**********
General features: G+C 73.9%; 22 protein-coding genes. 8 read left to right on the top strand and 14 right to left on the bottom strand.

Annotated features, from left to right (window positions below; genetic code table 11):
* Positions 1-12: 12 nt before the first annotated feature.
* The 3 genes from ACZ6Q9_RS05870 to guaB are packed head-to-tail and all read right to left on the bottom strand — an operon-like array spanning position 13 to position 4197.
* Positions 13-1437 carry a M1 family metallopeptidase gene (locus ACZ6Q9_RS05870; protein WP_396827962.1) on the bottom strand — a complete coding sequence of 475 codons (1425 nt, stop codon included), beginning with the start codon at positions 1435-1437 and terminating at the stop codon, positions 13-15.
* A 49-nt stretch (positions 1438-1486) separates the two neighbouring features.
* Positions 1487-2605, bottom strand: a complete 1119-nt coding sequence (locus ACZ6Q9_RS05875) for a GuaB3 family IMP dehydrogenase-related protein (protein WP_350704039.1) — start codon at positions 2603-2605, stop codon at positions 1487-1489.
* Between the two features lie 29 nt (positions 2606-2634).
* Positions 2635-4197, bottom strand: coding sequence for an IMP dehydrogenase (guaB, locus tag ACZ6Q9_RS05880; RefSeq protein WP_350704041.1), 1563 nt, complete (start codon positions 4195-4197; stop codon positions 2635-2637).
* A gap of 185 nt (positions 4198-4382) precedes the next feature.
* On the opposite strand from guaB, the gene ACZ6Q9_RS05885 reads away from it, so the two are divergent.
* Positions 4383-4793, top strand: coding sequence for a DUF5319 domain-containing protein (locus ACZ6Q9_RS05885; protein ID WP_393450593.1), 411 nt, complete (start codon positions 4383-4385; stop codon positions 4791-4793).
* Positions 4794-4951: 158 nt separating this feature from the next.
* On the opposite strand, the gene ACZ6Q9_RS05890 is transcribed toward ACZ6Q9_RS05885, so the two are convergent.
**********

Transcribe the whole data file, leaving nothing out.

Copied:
General features: G+C 73.9%; 22 protein-coding genes. 8 read left to right on the top strand and 14 right to left on the bottom strand.

Annotated features, from left to right (window positions below; genetic code table 11):
* Positions 1-12: 12 nt before the first annotated feature.
* The 3 genes from ACZ6Q9_RS05870 to guaB are packed head-to-tail and all read right to left on the bottom strand — an operon-like array spanning position 13 to position 4197.
* Positions 13-1437 carry a M1 family metallopeptidase gene (locus ACZ6Q9_RS05870; protein WP_396827962.1) on the bottom strand — a complete coding sequence of 475 codons (1425 nt, stop codon included), beginning with the start codon at positions 1435-1437 and terminating at the stop codon, positions 13-15.
* A 49-nt stretch (positions 1438-1486) separates the two neighbouring features.
* Positions 1487-2605, bottom strand: a complete 1119-nt coding sequence (locus ACZ6Q9_RS05875) for a GuaB3 family IMP dehydrogenase-related protein (protein WP_350704039.1) — start codon at positions 2603-2605, stop codon at positions 1487-1489.
* Between the two features lie 29 nt (positions 2606-2634).
* Positions 2635-4197, bottom strand: coding sequence for an IMP dehydrogenase (guaB, locus tag ACZ6Q9_RS05880; RefSeq protein WP_350704041.1), 1563 nt, complete (start codon positions 4195-4197; stop codon positions 2635-2637).
* A gap of 185 nt (positions 4198-4382) precedes the next feature.
* On the opposite strand from guaB, the gene ACZ6Q9_RS05885 reads away from it, so the two are divergent.
* Positions 4383-4793, top strand: coding sequence for a DUF5319 domain-containing protein (locus ACZ6Q9_RS05885; protein ID WP_393450593.1), 411 nt, complete (start codon positions 4383-4385; stop codon positions 4791-4793).
* Positions 4794-4951: 158 nt separating this feature from the next.
* On the opposite strand, the gene ACZ6Q9_RS05890 is transcribed toward ACZ6Q9_RS05885, so the two are convergent.